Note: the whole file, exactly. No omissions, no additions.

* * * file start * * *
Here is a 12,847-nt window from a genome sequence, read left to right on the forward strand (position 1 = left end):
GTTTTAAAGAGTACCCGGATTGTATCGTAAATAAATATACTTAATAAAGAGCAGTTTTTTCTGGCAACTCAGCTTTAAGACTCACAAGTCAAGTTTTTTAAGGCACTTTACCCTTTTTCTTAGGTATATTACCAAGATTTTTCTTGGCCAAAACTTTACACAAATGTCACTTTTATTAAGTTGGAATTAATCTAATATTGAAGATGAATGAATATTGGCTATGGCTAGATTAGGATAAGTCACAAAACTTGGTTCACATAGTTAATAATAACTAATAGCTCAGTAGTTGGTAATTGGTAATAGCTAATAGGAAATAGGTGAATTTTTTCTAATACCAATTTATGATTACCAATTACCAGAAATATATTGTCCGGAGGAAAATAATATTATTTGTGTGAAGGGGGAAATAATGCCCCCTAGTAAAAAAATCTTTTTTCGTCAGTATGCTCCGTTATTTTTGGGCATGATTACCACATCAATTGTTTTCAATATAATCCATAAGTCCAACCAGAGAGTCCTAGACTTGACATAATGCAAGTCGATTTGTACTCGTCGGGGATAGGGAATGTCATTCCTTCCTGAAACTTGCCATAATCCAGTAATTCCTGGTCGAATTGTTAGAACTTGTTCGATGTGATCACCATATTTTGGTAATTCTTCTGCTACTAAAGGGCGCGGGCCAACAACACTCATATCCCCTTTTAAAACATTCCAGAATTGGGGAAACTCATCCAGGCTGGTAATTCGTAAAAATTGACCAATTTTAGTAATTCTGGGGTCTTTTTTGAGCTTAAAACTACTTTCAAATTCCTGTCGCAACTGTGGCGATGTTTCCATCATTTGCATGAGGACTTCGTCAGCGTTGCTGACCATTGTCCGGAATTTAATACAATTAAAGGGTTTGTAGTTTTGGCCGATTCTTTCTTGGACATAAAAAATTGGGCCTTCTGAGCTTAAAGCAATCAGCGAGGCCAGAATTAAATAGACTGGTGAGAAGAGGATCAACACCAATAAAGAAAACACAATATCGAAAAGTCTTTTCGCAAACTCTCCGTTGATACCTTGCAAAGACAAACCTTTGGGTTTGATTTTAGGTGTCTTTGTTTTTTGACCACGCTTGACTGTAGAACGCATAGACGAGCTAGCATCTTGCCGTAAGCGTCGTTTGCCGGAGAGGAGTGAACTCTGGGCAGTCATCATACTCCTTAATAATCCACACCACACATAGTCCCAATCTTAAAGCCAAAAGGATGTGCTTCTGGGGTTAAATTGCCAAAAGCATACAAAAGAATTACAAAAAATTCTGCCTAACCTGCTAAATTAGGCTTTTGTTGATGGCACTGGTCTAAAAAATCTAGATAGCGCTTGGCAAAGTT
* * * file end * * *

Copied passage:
Here is a 12,847-nt window from a genome sequence, read left to right on the forward strand (position 1 = left end):
GTTTTAAAGAGTACCCGGATTGTATCGTAAATAAATATACTTAATAAAGAGCAGTTTTTTCTGGCAACTCAGCTTTAAGACTCACAAGTCAAGTTTTTTAAGGCACTTTACCCTTTTTCTTAGGTATATTACCAAGATTTTTCTTGGCCAAAACTTTACACAAATGTCACTTTTATTAAGTTGGAATTAATCTAATATTGAAGATGAATGAATATTGGCTATGGCTAGATTAGGATAAGTCACAAAACTTGGTTCACATAGTTAATAATAACTAATAGCTCAGTAGTTGGTAATTGGTAATAGCTAATAGGAAATAGGTGAATTTTTTCTAATACCAATTTATGATTACCAATTACCAGAAATATATTGTCCGGAGGAAAATAATATTATTTGTGTGAAGGGGGAAATAATGCCCCCTAGTAAAAAAATCTTTTTTCGTCAGTATGCTCCGTTATTTTTGGGCATGATTACCACATCAATTGTTTTCAATATAATCCATAAGTCCAACCAGAGAGTCCTAGACTTGACATAATGCAAGTCGATTTGTACTCGTCGGGGATAGGGAATGTCATTCCTTCCTGAAACTTGCCATAATCCAGTAATTCCTGGTCGAATTGTTAGAACTTGTTCGATGTGATCACCATATTTTGGTAATTCTTCTGCTACTAAAGGGCGCGGGCCAACAACACTCATATCCCCTTTTAAAACATTCCAGAATTGGGGAAACTCATCCAGGCTGGTAATTCGTAAAAATTGACCAATTTTAGTAATTCTGGGGTCTTTTTTGAGCTTAAAACTACTTTCAAATTCCTGTCGCAACTGTGGCGATGTTTCCATCATTTGCATGAGGACTTCGTCAGCGTTGCTGACCATTGTCCGGAATTTAATACAATTAAAGGGTTTGTAGTTTTGGCCGATTCTTTCTTGGACATAAAAAATTGGGCCTTCTGAGCTTAAAGCAATCAGCGAGGCCAGAATTAAATAGACTGGTGAGAAGAGGATCAACACCAATAAAGAAAACACAATATCGAAAAGTCTTTTCGCAAACTCTCCGTTGATACCTTGCAAAGACAAACCTTTGGGTTTGATTTTAGGTGTCTTTGTTTTTTGACCACGCTTGACTGTAGAACGCATAGACGAGCTAGCATCTTGCCGTAAGCGTCGTTTGCCGGAGAGGAGTGAACTCTGGGCAGTCATCATACTCCTTAATAATCCACACCACACATAGTCCCAATCTTAAAGCCAAAAGGATGTGCTTCTGGGGTTAAATTGCCAAAAGCATACAAAAGAATTACAAAAAATTCTGCCTAACCTGCTAAATTAGGCTTTTGTTGATGGCACTGGTCTAAAAAATCTAGATAGCGCTTGGCAAAGTT